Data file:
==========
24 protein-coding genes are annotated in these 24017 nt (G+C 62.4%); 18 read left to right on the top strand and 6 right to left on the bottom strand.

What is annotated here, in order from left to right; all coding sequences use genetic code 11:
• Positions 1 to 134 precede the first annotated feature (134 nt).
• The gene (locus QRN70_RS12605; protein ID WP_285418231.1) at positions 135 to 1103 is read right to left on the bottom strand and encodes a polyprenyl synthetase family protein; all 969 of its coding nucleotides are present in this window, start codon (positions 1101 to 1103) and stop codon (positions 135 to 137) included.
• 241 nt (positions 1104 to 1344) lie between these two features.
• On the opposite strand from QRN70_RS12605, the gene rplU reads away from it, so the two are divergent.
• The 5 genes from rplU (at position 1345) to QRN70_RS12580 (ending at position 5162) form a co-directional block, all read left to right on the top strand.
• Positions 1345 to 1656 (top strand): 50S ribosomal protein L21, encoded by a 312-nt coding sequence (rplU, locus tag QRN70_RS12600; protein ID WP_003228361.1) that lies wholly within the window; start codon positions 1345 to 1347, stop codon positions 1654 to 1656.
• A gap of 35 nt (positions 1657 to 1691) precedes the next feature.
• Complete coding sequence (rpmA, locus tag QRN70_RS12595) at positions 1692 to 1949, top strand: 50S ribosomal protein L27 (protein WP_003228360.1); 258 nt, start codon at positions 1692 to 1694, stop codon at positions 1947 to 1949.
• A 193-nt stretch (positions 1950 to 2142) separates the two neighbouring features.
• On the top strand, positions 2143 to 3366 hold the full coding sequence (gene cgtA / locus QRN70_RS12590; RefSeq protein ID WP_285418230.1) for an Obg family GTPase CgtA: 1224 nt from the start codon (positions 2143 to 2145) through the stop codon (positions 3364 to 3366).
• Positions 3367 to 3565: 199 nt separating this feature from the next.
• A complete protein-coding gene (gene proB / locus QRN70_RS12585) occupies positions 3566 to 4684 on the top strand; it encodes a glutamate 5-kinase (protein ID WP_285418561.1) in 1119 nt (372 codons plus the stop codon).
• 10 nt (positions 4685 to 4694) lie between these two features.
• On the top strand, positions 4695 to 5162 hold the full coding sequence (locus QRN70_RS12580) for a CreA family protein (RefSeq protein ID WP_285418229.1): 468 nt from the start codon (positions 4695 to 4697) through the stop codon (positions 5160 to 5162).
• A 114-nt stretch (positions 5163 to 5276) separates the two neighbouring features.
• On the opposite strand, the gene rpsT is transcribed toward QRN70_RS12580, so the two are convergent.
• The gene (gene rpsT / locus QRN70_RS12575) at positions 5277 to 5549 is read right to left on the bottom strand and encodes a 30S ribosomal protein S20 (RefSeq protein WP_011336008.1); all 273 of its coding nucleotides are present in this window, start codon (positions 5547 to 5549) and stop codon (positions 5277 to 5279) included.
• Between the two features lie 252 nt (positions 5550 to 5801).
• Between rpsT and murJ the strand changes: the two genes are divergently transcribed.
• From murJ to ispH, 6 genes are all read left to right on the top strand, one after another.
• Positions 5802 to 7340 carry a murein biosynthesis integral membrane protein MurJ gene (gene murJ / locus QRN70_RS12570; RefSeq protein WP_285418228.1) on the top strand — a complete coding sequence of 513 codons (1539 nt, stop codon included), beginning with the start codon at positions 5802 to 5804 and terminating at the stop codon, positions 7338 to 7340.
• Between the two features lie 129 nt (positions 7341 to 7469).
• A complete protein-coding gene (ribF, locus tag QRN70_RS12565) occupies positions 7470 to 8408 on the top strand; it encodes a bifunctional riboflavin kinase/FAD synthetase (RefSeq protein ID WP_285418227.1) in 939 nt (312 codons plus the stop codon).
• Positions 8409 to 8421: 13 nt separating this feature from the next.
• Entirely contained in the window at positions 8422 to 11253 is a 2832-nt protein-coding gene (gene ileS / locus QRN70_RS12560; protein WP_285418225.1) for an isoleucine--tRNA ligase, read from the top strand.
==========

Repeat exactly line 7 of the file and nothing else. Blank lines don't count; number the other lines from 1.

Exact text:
• The 5 genes from rplU (at position 1345) to QRN70_RS12580 (ending at position 5162) form a co-directional block, all read left to right on the top strand.